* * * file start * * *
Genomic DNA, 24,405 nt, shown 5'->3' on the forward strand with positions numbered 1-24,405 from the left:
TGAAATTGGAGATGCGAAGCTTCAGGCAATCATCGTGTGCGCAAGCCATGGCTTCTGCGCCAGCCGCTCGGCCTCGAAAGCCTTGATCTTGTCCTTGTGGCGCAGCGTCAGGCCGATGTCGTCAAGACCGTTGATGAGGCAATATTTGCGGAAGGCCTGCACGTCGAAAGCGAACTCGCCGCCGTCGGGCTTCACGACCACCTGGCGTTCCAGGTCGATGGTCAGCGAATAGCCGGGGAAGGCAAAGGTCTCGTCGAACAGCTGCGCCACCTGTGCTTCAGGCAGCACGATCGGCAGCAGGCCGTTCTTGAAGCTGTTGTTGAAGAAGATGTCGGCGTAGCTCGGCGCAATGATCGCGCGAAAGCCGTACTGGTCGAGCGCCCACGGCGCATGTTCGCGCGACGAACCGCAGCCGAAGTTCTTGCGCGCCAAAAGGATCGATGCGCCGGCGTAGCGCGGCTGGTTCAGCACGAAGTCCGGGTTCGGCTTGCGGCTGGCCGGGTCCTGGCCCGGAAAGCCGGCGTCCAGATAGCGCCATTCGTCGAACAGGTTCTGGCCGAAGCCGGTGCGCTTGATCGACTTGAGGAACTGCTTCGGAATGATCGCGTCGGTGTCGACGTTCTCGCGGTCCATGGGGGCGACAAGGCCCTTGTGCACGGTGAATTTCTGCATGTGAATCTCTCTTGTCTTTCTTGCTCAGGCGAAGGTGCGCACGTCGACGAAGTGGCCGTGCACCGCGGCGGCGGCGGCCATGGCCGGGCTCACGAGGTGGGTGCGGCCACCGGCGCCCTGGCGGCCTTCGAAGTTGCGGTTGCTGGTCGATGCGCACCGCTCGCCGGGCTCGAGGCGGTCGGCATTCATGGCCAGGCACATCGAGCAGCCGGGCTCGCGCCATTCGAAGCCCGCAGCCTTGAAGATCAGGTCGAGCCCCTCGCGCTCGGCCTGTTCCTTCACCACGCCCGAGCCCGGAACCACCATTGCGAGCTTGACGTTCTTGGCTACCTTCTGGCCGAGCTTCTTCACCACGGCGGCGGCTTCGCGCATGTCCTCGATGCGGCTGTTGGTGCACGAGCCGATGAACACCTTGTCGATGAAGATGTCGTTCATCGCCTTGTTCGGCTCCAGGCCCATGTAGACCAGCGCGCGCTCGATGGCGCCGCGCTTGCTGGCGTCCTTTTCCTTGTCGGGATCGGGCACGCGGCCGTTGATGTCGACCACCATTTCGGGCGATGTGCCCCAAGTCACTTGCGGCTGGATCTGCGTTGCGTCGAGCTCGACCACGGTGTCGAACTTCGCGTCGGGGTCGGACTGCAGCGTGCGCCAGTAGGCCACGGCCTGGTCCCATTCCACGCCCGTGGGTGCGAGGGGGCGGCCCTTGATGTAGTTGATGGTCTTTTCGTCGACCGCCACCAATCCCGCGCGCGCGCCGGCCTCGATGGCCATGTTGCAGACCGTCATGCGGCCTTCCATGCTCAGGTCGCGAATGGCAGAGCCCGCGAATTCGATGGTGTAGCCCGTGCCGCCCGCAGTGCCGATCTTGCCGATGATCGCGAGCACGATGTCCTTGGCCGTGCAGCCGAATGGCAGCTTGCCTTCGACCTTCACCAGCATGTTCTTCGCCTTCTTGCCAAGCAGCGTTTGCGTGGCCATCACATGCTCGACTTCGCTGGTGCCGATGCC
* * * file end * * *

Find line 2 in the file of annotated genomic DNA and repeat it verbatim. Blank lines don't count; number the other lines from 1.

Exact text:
TGAAATTGGAGATGCGAAGCTTCAGGCAATCATCGTGTGCGCAAGCCATGGCTTCTGCGCCAGCCGCTCGGCCTCGAAAGCCTTGATCTTGTCCTTGTGGCGCAGCGTCAGGCCGATGTCGTCAAGACCGTTGATGAGGCAATATTTGCGGAAGGCCTGCACGTCGAAAGCGAACTCGCCGCCGTCGGGCTTCACGACCACCTGGCGTTCCAGGTCGATGGTCAGCGAATAGCCGGGGAAGGCAAAGGTCTCGTCGAACAGCTGCGCCACCTGTGCTTCAGGCAGCACGATCGGCAGCAGGCCGTTCTTGAAGCTGTTGTTGAAGAAGATGTCGGCGTAGCTCGGCGCAATGATCGCGCGAAAGCCGTACTGGTCGAGCGCCCACGGCGCATGTTCGCGCGACGAACCGCAGCCGAAGTTCTTGCGCGCCAAAAGGATCGATGCGCCGGCGTAGCGCGGCTGGTTCAGCACGAAGTCCGGGTTCGGCTTGCGGCTGGCCGGGTCCTGGCCCGGAAAGCCGGCGTCCAGATAGCGCCATTCGTCGAACAGGTTCTGGCCGAAGCCGGTGCGCTTGATCGACTTGAGGAACTGCTTCGGAATGATCGCGTCGGTGTCGACGTTCTCGCGGTCCATGGGGGCGACAAGGCCCTTGTGCACGGTGAATTTCTGCATGTGAATCTCTCTTGTCTTTCTTGCTCAGGCGAAGGTGCGCACGTCGACGAAGTGGCCGTGCACCGCGGCGGCGGCGGCCATGGCCGGGCTCACGAGGTGGGTGCGGCCACCGGCGCCCTGGCGGCCTTCGAAGTTGCGGTTGCTGGTCGATGCGCACCGCTCGCCGGGCTCGAGGCGGTCGGCATTCATGGCCAGGCACATCGAGCAGCCGGGCTCGCGCCATTCGAAGCCCGCAGCCTTGAAGATCAGGTCGAGCCCCTCGCGCTCGGCCTGTTCCTTCACCACGCCCGAGCCCGGAACCACCATTGCGAGCTTGACGTTCTTGGCTACCTTCTGGCCGAGCTTCTTCACCACGGCGGCGGCTTCGCGCATGTCCTCGATGCGGCTGTTGGTGCACGAGCCGATGAACACCTTGTCGATGAAGATGTCGTTCATCGCCTTGTTCGGCTCCAGGCCCATGTAGACCAGCGCGCGCTCGATGGCGCCGCGCTTGCTGGCGTCCTTTTCCTTGTCGGGATCGGGCACGCGGCCGTTGATGTCGACCACCATTTCGGGCGATGTGCCCCAAGTCACTTGCGGCTGGATCTGCGTTGCGTCGAGCTCGACCACGGTGTCGAACTTCGCGTCGGGGTCGGACTGCAGCGTGCGCCAGTAGGCCACGGCCTGGTCCCATTCCACGCCCGTGGGTGCGAGGGGGCGGCCCTTGATGTAGTTGATGGTCTTTTCGTCGACCGCCACCAATCCCGCGCGCGCGCCGGCCTCGATGGCCATGTTGCAGACCGTCATGCGGCCTTCCATGCTCAGGTCGCGAATGGCAGAGCCCGCGAATTCGATGGTGTAGCCCGTGCCGCCCGCAGTGCCGATCTTGCCGATGATCGCGAGCACGATGTCCTTGGCCGTGCAGCCGAATGGCAGCTTGCCTTCGACCTTCACCAGCATGTTCTTCGCCTTCTTGCCAAGCAGCGTTTGCGTGGCCATCACATGCTCGACTTCGCTGGTGCCGATGCC